Out of 20 notable films that were released in B-Town this year, 15 performed badly.
Many big budget highly anticipated films with the top Indian stars – male – have tanked at the box office this year. Out of 20 notable films that were released in B-Town this year, 15 performed badly. While some people blame the pandemic and the after-effects, the truth is that the storytelling in nearly all these films was just not up to the mark. Given that producers are shelling out huge salaries to stars and making these films, this does not augur well for the film industry as losses are faced by everyone and investor confidence is declining. A big star is no longer a draw to the cinemas and this is telling of the change in the audience perception of entertainment and what they expect.
Should stars take a pay cut?
One of the most debated aspects in the Indian film industry over the last few years is about male stars and their remuneration. The salaries being reported in the media for Indian heroes is mind-boggling with many charging as much as Rs 100 crore plus per film. During the pandemic, some stars did take a salary cut to ensure that the films they had committed to could be successfully completed and released. But now that things have eased back to normal, actors’ salaries are going through the roof.
It’s not just Bollywood stars like Salmaan Khan, Akshay Kumar, Shah Rukh Khan or Aamir Khan who are reportedly seeing Rs 100 crores per film but also south stars like Prabhas, Ram Charan, Vijay, Rajinikanth and Ajith. The big question is this – can producers afford such salaries since it means that the budget per film will increase substantially. What actors need to understand is the expected box office revenues per film when they command such high figures. Though every star has his own market in India and abroad, his fee is the biggest expense for the producer who needs to see how much his revenue may be compromised as a result. This puts the pressure on producers, who borrow money heavily, and go all-out in marketing their film to ensure that they are able to bring in the audience. But if the content is not strong enough then no matter how much marketing they do, the film will sink. And this is a big risk. One model that has worked in Bollywood is some stars, like Akshay Kumar and Shah Rukh Khan, taking a part of the salary as a cut from the profits. But not many actors are open to this. Taking a salary cut would not only mean higher profits for filmmakers – and the stars – but also less financial pressure due to lower budgets and the ability to give the audience better films.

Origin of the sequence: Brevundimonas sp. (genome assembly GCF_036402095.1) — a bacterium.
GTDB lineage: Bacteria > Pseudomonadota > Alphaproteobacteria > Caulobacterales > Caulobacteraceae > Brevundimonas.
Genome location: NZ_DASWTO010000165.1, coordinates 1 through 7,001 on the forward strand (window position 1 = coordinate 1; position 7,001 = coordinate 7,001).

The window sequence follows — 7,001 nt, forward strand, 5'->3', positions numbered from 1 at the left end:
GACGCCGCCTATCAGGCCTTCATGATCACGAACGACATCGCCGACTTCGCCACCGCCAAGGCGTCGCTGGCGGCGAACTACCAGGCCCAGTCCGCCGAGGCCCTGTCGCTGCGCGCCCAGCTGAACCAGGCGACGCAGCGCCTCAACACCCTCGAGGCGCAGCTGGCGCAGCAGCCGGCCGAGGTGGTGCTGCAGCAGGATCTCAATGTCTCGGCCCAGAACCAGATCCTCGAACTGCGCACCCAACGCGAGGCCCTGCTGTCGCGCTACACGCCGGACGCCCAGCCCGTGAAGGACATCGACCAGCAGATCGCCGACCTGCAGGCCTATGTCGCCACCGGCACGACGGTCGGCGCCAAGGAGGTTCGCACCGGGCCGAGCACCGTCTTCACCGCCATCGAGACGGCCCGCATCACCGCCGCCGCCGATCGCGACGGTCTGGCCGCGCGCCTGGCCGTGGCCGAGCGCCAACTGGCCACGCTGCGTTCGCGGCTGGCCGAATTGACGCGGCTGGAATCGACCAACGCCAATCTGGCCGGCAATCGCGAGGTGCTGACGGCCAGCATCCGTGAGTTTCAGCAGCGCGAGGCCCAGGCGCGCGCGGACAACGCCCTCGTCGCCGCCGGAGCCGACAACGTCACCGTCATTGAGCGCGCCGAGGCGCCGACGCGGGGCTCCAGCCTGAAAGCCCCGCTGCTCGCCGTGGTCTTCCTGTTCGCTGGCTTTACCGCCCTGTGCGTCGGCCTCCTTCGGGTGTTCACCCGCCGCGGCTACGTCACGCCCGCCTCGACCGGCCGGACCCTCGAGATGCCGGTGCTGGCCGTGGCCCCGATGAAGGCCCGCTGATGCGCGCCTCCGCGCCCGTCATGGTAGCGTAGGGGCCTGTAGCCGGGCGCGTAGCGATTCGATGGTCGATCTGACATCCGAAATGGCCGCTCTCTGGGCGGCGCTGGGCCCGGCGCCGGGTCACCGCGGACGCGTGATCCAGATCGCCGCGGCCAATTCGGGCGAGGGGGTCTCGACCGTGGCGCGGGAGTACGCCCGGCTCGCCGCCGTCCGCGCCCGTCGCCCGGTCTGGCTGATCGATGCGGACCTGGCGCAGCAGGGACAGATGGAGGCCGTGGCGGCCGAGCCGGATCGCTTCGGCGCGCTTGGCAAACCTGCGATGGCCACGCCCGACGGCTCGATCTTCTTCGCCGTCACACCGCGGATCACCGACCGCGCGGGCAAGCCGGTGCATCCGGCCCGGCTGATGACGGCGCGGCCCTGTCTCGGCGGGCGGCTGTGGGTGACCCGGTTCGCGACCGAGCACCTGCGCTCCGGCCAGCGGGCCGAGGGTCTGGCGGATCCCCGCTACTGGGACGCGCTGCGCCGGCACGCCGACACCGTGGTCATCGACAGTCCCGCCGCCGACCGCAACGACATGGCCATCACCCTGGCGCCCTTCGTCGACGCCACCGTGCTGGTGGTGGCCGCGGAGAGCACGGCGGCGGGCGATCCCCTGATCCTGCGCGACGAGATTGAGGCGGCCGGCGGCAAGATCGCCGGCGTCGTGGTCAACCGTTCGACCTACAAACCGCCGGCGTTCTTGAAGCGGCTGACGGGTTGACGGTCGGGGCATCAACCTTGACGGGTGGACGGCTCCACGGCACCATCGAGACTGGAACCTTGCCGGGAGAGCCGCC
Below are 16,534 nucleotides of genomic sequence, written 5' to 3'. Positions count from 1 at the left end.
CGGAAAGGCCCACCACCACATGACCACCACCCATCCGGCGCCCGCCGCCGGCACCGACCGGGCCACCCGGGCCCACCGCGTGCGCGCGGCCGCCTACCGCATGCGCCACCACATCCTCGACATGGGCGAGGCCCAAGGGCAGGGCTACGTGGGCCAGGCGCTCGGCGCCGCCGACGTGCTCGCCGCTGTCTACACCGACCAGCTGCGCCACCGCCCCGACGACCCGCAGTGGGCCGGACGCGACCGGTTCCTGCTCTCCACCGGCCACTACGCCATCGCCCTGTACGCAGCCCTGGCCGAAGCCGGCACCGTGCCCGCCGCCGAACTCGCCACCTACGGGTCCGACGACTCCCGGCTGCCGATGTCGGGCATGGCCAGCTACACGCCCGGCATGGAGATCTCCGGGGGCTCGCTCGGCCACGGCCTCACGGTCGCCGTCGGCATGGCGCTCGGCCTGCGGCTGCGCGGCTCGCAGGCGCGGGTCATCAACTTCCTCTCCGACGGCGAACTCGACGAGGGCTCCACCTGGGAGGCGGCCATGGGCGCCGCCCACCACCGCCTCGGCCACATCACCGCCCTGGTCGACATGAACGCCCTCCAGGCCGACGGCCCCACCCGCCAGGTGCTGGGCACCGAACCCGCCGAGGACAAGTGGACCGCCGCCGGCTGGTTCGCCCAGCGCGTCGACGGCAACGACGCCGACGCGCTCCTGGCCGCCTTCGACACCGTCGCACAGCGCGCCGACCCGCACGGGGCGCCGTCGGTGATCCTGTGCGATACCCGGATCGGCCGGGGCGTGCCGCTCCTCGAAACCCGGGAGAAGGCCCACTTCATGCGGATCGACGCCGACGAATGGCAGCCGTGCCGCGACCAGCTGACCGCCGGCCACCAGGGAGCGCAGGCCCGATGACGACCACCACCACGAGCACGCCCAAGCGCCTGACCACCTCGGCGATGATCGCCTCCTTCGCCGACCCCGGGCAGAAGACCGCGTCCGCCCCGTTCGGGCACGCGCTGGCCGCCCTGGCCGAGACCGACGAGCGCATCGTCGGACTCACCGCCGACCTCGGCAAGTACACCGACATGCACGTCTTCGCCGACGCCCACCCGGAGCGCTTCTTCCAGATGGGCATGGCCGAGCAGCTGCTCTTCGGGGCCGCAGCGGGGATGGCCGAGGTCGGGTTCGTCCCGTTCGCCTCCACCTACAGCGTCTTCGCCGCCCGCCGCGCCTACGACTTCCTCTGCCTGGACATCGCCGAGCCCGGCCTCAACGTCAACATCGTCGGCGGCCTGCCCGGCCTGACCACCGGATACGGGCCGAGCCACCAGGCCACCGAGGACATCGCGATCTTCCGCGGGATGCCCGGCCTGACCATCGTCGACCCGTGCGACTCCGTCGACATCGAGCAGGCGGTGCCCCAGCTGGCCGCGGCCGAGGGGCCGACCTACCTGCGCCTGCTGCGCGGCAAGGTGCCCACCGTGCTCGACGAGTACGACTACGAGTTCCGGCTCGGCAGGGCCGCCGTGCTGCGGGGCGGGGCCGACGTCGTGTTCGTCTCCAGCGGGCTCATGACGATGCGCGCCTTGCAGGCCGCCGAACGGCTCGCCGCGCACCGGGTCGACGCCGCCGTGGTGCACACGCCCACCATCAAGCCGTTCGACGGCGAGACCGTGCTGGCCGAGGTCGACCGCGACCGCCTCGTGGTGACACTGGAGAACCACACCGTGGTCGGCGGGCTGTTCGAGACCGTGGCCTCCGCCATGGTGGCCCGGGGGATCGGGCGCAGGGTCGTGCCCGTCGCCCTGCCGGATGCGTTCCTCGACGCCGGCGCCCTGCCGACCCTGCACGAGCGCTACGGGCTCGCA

Bang for the Buck
Today, content is key and with big budgets, filmmakers are under pressure to deliver larger-than-life entertainment with great visuals and music and this has gone drastically wrong as the story element has gone missing. We have seen this in recent Bollywood films which have sunk at the box office. Not all directors can be an SS Rajamouli or a Prashanth Neel and their success is not easy to replicate. A-listers are being signed on for massive projects but producers and filmmakers seem to forget that storytelling is the most important aspect and the paraphernalia that comes with it is icing on the cake. In this scenario, they believe that the star will bring in the audience and writing seems to have taken a backseat in this attempt to churn out big budget films and the race to hit the Rs 300/400/500 crore business at the box office. However, times have changed – the audience now wants to see their favourite star in a good movie with a well-written story and rejects shoddy films immediately.
As times change, so do people and therefore, the film industry should as well. Thanks to the pandemic we have seen the rise of OTT and while there was an OTT versus theatre debate last year, we know that the two will co-exist happily but the content will differ for the two. Producers, directors, writers and actors need to understand the differences and also understand the change in audience tastes to make better content for them. One size no longer fits all and a better understanding of this will help the Indian film industry thrive successfully – both in theatres and on OTT.